Just a reminder that GST is now a query of every Residential contract dated on & post 1/7/18.
Not just the obvious ‘new land or new builds’, since ‘New Residential Premises’ under the Taxation administration act, may still be quite aged properties!
“The term ‘new residential premises’ is defined in s 40-75 of the GST Act:
Residential premises are new residential premises if they:
a. have not previously been sold as residential premises and have not previously been the subject of a long-term lease; or
b. have been created through substantial renovations of a building; or
c. have been built, or contain a building that has been built, to replace demolished premises on the same land.”
The AICWA have created a ‘Seller’s Notice to Buyer’ seems to be more direct about if GST is applicable or not?
Either way this new ruling is not well known, nor tested so watch this space as it is likely to develop further as time goes on.
Some highlighted changes to the 2018 version of Joint Form of General Conditions (JFGC), might mean that you could see some differences to the 2011 JFGC.
Please note, we are not lawyers and are merely relaying some discussions as generically covered in an industry forum.
The biggest concern was the 'Lawyers picnic' referenced as clause 9.3, where opposing lawyers could argue just about any outcome they desired, for a breach of warranty.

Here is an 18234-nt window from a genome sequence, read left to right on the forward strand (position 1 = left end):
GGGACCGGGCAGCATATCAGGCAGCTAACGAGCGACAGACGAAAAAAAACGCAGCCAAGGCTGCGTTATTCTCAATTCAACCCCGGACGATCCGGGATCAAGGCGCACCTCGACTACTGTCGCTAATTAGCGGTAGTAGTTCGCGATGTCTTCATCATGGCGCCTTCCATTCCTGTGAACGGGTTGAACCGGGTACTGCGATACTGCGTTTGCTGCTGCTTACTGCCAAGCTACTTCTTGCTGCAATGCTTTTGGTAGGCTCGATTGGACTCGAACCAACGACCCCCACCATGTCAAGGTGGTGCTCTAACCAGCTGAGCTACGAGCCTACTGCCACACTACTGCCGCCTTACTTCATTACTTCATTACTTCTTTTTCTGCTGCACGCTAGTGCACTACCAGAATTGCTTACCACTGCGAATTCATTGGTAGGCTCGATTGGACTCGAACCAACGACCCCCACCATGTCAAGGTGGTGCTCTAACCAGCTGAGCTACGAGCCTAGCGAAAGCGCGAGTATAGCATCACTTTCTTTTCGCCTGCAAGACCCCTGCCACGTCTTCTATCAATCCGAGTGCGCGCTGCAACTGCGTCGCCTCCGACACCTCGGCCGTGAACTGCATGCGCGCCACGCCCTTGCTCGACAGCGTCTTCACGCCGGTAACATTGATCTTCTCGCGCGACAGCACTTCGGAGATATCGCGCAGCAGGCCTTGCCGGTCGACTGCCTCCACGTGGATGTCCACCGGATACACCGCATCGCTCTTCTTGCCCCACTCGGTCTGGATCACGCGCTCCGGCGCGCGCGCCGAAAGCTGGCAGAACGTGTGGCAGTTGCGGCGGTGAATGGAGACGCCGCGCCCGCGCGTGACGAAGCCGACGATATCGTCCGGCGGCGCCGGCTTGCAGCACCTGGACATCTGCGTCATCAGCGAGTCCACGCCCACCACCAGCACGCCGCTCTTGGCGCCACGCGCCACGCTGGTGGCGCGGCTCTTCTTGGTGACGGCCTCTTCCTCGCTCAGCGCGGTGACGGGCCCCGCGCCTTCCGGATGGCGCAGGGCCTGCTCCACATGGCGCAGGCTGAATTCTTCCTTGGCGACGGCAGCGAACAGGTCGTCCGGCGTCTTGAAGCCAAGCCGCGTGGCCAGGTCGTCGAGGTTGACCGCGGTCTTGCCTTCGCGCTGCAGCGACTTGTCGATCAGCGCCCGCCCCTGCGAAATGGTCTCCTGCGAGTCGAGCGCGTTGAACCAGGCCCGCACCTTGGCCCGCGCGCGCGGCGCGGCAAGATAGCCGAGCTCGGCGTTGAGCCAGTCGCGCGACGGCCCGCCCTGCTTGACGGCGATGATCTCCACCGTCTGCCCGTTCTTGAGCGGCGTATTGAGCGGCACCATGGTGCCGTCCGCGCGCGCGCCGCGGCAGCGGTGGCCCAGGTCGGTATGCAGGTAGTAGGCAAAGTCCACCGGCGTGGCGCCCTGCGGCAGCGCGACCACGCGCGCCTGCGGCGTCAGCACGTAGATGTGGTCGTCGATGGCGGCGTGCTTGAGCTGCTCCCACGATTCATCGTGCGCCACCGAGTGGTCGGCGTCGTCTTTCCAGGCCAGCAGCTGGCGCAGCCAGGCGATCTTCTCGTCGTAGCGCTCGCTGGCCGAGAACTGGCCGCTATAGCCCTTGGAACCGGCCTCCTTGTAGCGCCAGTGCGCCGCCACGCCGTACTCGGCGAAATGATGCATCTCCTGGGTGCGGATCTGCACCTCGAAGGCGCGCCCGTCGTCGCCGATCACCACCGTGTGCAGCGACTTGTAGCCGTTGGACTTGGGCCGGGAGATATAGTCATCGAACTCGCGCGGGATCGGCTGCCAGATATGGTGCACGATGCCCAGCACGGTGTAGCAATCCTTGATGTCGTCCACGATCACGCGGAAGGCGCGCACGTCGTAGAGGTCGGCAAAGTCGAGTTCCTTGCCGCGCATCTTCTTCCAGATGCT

Service by email still needed to be 'signed' and in writing, so as an attachment to an email is most likely outcome.
The Buyers 'Right to inspect' was arguably removed, unless there was a Seller obligation or condition of the contract, then that additionally included a right to re-inspect, to check if Seller has rectified an identified issue, under the contract.
Early Possession remained the same if under one (1) month. However the REIWA JFGC-18 states that Parties must comply with the Residential Tenancy Act (RTA) if Possession was granted for period of one (1) month or more.
Which differs from the RTA which specifies a minimum of three (3) months.
Developers take heed. Update to changes to the Sale of Land Act- means some extra protection for buyers, where property is not yet owned by the developer.
Update to e-Bulletin Issue #66
On 3 April 2017, the Sale of Land Amendment Act 2016 (the Act) came into effect in Western Australia. The legislation introduces greater protections for consumers when signing sales contracts for land that is not yet owned by the developer.
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